In FIG. 7D, the manager and application are depicted in normal operation running on underlying resources 136 and 138, respectively. The association between manager and agent remains but is not shown in FIGS. 7D-7H. As managed objects (only EFDs are shown) in the agent detect changes in resource in FIG. 7D, the AERs are sent from EFD 132 to the manager. Manager 126 has previously created EFD 132 with the manager's name "A" on the destination list of EFD 132. PI EFD 130 also sends an AER to a manager A when EFD 132 or PI EFD 130 emits a notification.
In FIG. 7E the underlying resource that is used by PI EFD 130 and EFD 132 and managed object 134, goes down for example due to a power failure. EFD 132 and object 134 as program objects are deleted as their underlying resource goes down. It is assumed in FIG. 7E, that EFD 132 as it goes down is able to emit an object deletion notification which is passed as a PER to PI EFD 130. Next, PI EFD 130 sends an object deletion AER to manager application A as shown in FIG. 7F. Manager A may then take recovery steps as described hereinafter with reference to FIG. 8B. FIGS. 7E and 7F depict what is called a soft failure in that the EFD's go down slowly enough that they get object deletion reports sent before they crash.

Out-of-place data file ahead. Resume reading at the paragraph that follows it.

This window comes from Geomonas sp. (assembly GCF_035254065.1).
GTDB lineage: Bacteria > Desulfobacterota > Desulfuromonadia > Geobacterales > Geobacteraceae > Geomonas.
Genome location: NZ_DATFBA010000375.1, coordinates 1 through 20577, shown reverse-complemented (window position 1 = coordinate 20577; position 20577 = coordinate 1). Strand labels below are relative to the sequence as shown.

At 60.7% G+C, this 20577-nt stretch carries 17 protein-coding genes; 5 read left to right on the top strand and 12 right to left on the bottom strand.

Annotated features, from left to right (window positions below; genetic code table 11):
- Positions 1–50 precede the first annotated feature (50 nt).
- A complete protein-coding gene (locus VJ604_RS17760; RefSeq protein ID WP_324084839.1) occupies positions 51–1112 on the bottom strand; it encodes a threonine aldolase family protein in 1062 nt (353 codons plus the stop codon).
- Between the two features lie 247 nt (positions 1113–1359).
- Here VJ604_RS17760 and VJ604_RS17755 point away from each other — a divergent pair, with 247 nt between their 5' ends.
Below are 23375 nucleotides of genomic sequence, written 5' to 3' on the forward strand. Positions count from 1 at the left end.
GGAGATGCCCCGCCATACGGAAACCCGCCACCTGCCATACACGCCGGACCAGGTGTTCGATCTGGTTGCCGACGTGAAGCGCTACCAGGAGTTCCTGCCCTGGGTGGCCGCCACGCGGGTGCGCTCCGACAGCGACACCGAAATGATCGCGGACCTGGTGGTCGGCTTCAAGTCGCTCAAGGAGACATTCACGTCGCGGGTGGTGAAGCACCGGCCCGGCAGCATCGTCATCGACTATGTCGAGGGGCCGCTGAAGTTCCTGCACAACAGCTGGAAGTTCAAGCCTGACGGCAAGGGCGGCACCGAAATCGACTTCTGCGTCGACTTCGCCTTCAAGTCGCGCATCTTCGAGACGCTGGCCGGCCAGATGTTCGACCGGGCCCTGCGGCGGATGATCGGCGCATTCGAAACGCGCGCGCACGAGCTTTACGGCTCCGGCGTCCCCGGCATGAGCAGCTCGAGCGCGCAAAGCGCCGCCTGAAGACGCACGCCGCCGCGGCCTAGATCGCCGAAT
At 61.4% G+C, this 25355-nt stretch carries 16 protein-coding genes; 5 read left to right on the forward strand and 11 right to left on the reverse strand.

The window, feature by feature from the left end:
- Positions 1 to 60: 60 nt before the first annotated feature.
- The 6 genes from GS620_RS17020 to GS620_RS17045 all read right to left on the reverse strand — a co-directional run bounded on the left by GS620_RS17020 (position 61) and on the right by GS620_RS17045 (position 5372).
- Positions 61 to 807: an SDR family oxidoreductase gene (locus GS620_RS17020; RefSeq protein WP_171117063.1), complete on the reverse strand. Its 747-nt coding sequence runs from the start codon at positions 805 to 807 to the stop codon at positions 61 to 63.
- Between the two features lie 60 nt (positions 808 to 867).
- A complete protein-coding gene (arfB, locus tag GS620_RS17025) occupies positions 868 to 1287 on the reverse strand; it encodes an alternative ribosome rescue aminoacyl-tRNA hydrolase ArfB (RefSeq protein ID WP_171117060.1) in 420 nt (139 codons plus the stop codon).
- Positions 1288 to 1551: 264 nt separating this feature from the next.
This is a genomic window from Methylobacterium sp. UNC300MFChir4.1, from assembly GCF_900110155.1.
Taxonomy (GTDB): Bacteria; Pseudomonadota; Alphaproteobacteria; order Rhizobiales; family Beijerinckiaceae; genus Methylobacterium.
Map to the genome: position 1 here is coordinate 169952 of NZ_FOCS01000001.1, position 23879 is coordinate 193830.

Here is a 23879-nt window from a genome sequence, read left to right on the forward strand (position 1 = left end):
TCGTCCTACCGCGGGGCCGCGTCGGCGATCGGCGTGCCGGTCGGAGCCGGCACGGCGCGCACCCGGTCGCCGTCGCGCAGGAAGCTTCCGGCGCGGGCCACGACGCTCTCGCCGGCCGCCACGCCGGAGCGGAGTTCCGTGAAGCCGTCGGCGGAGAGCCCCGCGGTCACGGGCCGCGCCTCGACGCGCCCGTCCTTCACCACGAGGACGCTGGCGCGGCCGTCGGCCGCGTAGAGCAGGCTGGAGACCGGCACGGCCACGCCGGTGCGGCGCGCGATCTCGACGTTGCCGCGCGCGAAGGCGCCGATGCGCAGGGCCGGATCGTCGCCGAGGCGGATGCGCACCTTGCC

A hard failure at the agent is depicted in FIG. 7G. In this failure case all the EFDs including the PI EFD simply disappear. The failure of the underlying resource is so quick, that no AER is sent the manager. Accordingly manager application A in manager 126 operates as if all of its managed objects in agent application B in agent 128 were still running.
In FIG. 7H the underlying resource in agent 128 comes back up. Agent application B then comes up and brings to life PI EFD 130. PI EFD 130 emits an object creation PER and detects this PER. In response to the PER, PI EFD 130 then sends an object creation AER to manager A. As discussed for FIGS. 6A and 6B, manager A then knows that the PI EFD went down and came back up and that it is likely all of A's managed objects including its EFDs have been deleted. Manager A then in FIG. 7I then begins to recreate the managed objects and EFD 132 in agent 130. In FIG. 7J, the objects, EFDs, and PI EFD have resumed normal operations forwarding AERs to manager A as events occur at the agent.